LAST ORDERS AT the last chance saloon.
Ireland will not be back in New Zealand to play a Test match until 2024 and it is safe to assume that this collection of players will not feature here in green again.
As if to emphasise that bruising reality, Richie McCaw and Brian O’Driscoll are the only players who will start on Saturday that began the Hamilton Test match in 2006.
Six years ago Ireland were reeling after a try in the opening minutes by Doug Howlett.
They came back in barnstorming fashion and led 16-8 at half-time only for solid kicking from Luke McAllister and a late try from second-row Troy Flavell.
Ireland took another scoreline advantage into the break in Christchurch last week but an Aaron Smith try on 43 minutes soon saw to that.
A stirring Irish fightback ensued and the All Blacks were reduced to 14 men with 72 minutes gone and Jonny Sexton sizing up a penalty to put Ireland 22-19 ahead.
It was, we were assured, the team’s best ever chance to beat New Zealand.
The scoreline was flipped on its head by Dan Carter’s late drop goal but the third Test represents another golden opportunity to break the winless streak (26 games) against the AB’s.
Loss of big names
He may have tried to hide it, down in Queenstown when he heard the news, but Dan Carter’s hamstring injury brightened Declan Kidney’s week.
Aaron Cruden has played well with the Chiefs this Super Rugby season but he lacks the skill and presence of the peerless Carter.
Hosea Gear is an explosive presence on the wing and Ireland would love a similar player on their left wing but the Highlanders man and Ben Smith are fifth and sixth choices for their country.
Richard Kahui and Cory Jane are injured while Julian Savea and Zac Guildford have been allowed to kick their heels now that the Steinlager Series trophy has been placed in the cabinet beside the World Cup.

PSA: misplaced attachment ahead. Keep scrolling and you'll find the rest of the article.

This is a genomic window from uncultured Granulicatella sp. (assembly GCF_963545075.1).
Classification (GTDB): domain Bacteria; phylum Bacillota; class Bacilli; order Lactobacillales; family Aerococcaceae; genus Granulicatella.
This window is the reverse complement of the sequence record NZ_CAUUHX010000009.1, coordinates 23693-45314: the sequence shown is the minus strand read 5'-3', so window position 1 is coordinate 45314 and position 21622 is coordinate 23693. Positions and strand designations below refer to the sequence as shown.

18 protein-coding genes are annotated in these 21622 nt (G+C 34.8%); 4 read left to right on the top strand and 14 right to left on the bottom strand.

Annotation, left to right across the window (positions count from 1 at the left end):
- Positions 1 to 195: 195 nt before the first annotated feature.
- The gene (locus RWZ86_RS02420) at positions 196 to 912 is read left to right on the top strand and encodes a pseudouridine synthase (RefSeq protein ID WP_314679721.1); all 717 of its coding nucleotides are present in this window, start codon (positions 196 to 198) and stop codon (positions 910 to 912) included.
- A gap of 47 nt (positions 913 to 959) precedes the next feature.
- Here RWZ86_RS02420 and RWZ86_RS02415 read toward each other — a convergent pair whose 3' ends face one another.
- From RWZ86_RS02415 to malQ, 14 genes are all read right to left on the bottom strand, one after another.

Brian O’Driscoll races free for a try at Waikato Stadium in 2006. (AP Photo/NZPA, Ross Setford)
However it is the world champion’s back row that gives Ireland the biggest cause for optimism.
If Ireland were told, in May, that New Zealand would be missing Jerome Kaino and Keiran Read from the back of their pack, and McCaw had been shifted to Number 8, O’Driscoll and his colleagues would have signed up for the tour with indelible ink.
The only shame is that the game comes at the end of a season that began in early July, 2011.
What the players say
Keith Earls is soft-spoken but his words are full of self-belief and daring. Speaking on Thursday in Queenstown, he said:
I was speaking to (former Munster teammate) Rua Tipoki, we met him in Auckland. He said ‘play the men not the jersey’, which is quite right. I think a lot of fellas they play against the jersey not the men.
Just because they’re playing in the All Black jersey it doesn’t mean they’re any better than us, even though they have achieved a lot internationally. But I think that’s us, typical Irish putting ourselves down – but I think we’ve good belief from last week.
Sean O’Brien’s performances in the first two matches have unsettled the All Blacks. He has been unfairly whistled for penalties in both games despite being on his feet a the breakdown.
The Tullow man says thoughts of holidays are far from the players’ minds. He declared:
This is a final for us, and we have to go out and perform. There’s no point in putting out a performance like last week and then going out and getting hockeyed this week. That’s not where we want to be.
We want to be at that level and further, and improve on what we did last week, and I think that’s been the mindset this week as well.
What rhymes with Waikato?
Ireland matched their words with deeds last week.
If they can, once again, achieve the level of intensity they showed on that brisk night in Christchurch it could lead to songs that would be sang with glee when the green army arrive older and wiser in 2024.
You can follow all the action of the third Test on Saturday morning (from 8am onwards) by following our live updates from Waikato Stadium.
*Catch all the latest news, comments and goings on from the Irish camp by following @patmccarry on Twitter and by regularly checking in with TheScore.ie.